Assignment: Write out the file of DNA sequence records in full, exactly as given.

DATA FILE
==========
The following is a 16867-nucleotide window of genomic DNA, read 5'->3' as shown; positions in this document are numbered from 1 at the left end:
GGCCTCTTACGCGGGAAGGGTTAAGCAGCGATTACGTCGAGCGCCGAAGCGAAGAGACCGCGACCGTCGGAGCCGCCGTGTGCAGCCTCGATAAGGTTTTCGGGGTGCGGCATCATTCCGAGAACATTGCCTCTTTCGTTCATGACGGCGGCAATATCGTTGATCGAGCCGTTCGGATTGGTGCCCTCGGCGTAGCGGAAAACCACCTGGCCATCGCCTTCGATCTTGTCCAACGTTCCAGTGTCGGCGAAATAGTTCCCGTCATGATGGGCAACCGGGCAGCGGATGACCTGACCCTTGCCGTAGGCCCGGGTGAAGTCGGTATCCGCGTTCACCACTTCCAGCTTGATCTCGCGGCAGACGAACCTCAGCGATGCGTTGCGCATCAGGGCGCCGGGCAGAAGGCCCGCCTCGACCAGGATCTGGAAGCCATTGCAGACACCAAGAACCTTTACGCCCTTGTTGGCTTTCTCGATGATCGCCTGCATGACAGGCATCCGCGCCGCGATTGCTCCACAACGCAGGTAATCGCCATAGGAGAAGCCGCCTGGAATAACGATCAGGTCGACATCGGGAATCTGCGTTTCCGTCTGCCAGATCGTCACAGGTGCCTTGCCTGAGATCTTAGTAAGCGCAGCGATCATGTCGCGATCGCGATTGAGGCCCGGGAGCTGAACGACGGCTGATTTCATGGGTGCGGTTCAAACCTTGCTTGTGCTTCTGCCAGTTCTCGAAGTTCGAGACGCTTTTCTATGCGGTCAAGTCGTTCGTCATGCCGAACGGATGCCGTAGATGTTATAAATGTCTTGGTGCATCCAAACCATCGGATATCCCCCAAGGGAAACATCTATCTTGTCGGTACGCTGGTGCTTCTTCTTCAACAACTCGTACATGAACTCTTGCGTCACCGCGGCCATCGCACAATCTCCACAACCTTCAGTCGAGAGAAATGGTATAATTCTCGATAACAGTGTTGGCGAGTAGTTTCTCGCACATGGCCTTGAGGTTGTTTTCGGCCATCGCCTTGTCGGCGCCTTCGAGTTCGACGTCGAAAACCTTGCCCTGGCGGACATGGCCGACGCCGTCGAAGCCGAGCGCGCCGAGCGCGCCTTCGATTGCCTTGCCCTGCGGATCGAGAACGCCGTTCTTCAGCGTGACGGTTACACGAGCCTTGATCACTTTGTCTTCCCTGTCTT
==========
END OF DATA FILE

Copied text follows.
The following is a 16867-nucleotide window of genomic DNA, read 5'->3' as shown; positions in this document are numbered from 1 at the left end:
GGCCTCTTACGCGGGAAGGGTTAAGCAGCGATTACGTCGAGCGCCGAAGCGAAGAGACCGCGACCGTCGGAGCCGCCGTGTGCAGCCTCGATAAGGTTTTCGGGGTGCGGCATCATTCCGAGAACATTGCCTCTTTCGTTCATGACGGCGGCAATATCGTTGATCGAGCCGTTCGGATTGGTGCCCTCGGCGTAGCGGAAAACCACCTGGCCATCGCCTTCGATCTTGTCCAACGTTCCAGTGTCGGCGAAATAGTTCCCGTCATGATGGGCAACCGGGCAGCGGATGACCTGACCCTTGCCGTAGGCCCGGGTGAAGTCGGTATCCGCGTTCACCACTTCCAGCTTGATCTCGCGGCAGACGAACCTCAGCGATGCGTTGCGCATCAGGGCGCCGGGCAGAAGGCCCGCCTCGACCAGGATCTGGAAGCCATTGCAGACACCAAGAACCTTTACGCCCTTGTTGGCTTTCTCGATGATCGCCTGCATGACAGGCATCCGCGCCGCGATTGCTCCACAACGCAGGTAATCGCCATAGGAGAAGCCGCCTGGAATAACGATCAGGTCGACATCGGGAATCTGCGTTTCCGTCTGCCAGATCGTCACAGGTGCCTTGCCTGAGATCTTAGTAAGCGCAGCGATCATGTCGCGATCGCGATTGAGGCCCGGGAGCTGAACGACGGCTGATTTCATGGGTGCGGTTCAAACCTTGCTTGTGCTTCTGCCAGTTCTCGAAGTTCGAGACGCTTTTCTATGCGGTCAAGTCGTTCGTCATGCCGAACGGATGCCGTAGATGTTATAAATGTCTTGGTGCATCCAAACCATCGGATATCCCCCAAGGGAAACATCTATCTTGTCGGTACGCTGGTGCTTCTTCTTCAACAACTCGTACATGAACTCTTGCGTCACCGCGGCCATCGCACAATCTCCACAACCTTCAGTCGAGAGAAATGGTATAATTCTCGATAACAGTGTTGGCGAGTAGTTTCTCGCACATGGCCTTGAGGTTGTTTTCGGCCATCGCCTTGTCGGCGCCTTCGAGTTCGACGTCGAAAACCTTGCCCTGGCGGACATGGCCGACGCCGTCGAAGCCGAGCGCGCCGAGCGCGCCTTCGATTGCCTTGCCCTGCGGATCGAGAACGCCGTTCTTCAGCGTGACGGTTACACGAGCCTTGATCACTTTGTCTTCCCTGTCTT